By NICO SCAVELLA
Tribune Staff Reporter
AFTER reading about a distraught mother’s pleas for financial assistance, a local rehabilitation centre has offered 20 free physiotherapy sessions to her paralysed son.
Last week, The Tribune reported that Jacqueline Ford, the mother of 22-year-old Renaldo Gibson, requested the public’s assistance after struggling to come up with funds to pay off her son’s physical rehabilitation fees.
Mr Gibson was paralysed from the waist down after a car accident five years ago.
Mrs Ford said her son’s medical bills were over $100,000, leaving her with no other alternatives but to plead for help.
However Dr Christina Messarra, director of Providence Rehabilitation Centre, told The Tribune the facility would offer Mr Gibson 20 free physiotherapy sessions – valued at $1500 – with Melissa Rayburn as his designated physiotherapist.
When contacted by The Tribune for comment on PRC’s generous donation, Mrs Ford could hardly contain her joy.
“I am so grateful,” she said. “I feel great about it because Renaldo is in dire need of rehabilitation therapy, so I’m thankful to Providence Rehabilitation Centre for offering free sessions for Renaldo. It will really help him further in his progress.
“We are humbled by their generosity by offering their help,” she added.
In 2009, Mr Gibson, then 16 years old, was the victim of a horrific car crash on Prince Charles Drive as his mother drove him to school. Initially attempting to enter the gate of the Doris Johnson High School, Mrs Ford’s car was struck after she misjudged the rate of approach of another vehicle headed east on Prince Charles Drive.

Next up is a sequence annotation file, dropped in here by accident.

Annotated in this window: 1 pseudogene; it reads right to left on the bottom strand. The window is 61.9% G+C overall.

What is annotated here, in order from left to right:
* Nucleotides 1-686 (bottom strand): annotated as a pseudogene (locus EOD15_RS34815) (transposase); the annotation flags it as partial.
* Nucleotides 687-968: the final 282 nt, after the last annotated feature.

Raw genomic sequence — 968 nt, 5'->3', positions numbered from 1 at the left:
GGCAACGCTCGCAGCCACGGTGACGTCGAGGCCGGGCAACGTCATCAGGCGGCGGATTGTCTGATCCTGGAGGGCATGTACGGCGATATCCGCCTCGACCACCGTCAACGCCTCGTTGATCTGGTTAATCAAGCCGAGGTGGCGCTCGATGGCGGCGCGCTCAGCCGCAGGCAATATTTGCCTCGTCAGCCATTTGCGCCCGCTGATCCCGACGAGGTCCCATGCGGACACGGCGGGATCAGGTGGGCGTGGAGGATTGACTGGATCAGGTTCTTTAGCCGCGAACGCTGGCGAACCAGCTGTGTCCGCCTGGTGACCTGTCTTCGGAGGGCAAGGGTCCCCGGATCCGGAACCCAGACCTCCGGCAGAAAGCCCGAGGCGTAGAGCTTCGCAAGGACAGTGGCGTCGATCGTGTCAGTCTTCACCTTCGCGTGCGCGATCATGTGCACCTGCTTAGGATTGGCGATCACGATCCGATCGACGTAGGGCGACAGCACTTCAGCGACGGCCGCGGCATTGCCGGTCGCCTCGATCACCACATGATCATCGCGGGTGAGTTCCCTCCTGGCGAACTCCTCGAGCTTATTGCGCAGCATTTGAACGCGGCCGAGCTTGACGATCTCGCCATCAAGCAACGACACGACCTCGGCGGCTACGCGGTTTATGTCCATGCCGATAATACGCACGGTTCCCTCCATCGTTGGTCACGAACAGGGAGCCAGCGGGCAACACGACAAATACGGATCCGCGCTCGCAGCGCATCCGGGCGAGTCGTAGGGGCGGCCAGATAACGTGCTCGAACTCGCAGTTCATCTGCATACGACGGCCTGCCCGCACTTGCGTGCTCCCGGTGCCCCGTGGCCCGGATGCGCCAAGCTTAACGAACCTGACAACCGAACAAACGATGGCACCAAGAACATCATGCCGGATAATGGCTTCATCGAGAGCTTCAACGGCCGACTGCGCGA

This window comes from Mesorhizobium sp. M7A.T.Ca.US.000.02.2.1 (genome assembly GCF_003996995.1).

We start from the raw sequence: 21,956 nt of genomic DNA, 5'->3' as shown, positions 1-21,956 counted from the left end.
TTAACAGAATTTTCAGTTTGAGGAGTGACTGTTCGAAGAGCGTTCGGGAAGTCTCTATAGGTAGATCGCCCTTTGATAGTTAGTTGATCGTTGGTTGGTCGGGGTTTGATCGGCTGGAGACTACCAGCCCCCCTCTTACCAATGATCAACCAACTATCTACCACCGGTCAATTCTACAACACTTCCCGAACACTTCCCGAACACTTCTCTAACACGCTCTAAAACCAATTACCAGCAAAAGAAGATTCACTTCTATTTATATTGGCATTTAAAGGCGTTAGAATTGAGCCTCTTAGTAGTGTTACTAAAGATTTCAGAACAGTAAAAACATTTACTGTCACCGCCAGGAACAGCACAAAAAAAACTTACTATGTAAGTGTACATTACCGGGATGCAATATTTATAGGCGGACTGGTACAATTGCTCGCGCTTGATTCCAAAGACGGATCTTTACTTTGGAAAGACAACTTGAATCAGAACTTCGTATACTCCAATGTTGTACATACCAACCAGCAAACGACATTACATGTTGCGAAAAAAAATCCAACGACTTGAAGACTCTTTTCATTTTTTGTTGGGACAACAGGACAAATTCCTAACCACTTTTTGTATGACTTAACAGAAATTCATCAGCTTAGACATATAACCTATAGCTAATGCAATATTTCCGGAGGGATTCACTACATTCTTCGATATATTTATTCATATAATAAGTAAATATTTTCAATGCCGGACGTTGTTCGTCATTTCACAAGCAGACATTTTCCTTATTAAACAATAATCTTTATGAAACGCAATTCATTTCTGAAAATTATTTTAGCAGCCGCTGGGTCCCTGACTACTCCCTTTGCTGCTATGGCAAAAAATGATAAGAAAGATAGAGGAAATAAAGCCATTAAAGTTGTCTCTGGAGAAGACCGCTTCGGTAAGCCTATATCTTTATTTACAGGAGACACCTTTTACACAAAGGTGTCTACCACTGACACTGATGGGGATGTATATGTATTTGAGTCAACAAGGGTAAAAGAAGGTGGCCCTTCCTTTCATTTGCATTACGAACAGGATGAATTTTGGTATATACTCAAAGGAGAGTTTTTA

The force of the collision propelled him out of his mother’s vehicle and onto the pavement, paralysing him from the waist down.
After local doctors informed her that her son would forever require the assistance of a ventilator, Mrs Ford said she decided to fly him into the Orlando Regional Medical Centre in 2012. There he stayed for three months, and shortly after his 20th birthday, Mr Gibson breathed without the assistance of a ventilator for the first time.
However, as therapy costs were too expensive for her to afford, Mrs Ford personally took care of her son from September 2012 to this year. Unfortunately, additional complications from his injuries surfaced and Mr Gibson found himself back in hospital on September 17.
However, according to Mrs Ford, her son was officially discharged from the Princess Margaret hospital on Friday. That, she said, coupled with PRC’s generous offering, has given both her and her son new hope.
“Renaldo is determined,” she said. “He’s excited and is as ready as can be. So he is looking forward and he is determined because he really wants to get up and walk again, so the sessions would help him further on in his development.”
Mr Gibson said he is grateful for the donation.
“I feel thankful that they offered to render their assistance in trying to get me up,” Mr Gibson said. “I’m just thankful to God that someone is reaching out to such an extent. I just pray that after those free lessons are up that someone could donate so that I could keep up with the sessions.”
“I’m holding the faith, praying every day that I will walk again,” he added.
Dr Messarra said the centre looks forward to helping Mr Gibson.
“With so many young men and women in the Bahamas suffering from life altering injuries just like Renaldo’s, PRC hopes to ensure that more Bahamians learn about our physiotherapy services,” she said.
Persons wishing to lend support or offer additional donations can contact Mrs Ford at 468-2195. She is also planning another fundraiser to assist with the payment of her son’s medical expenses.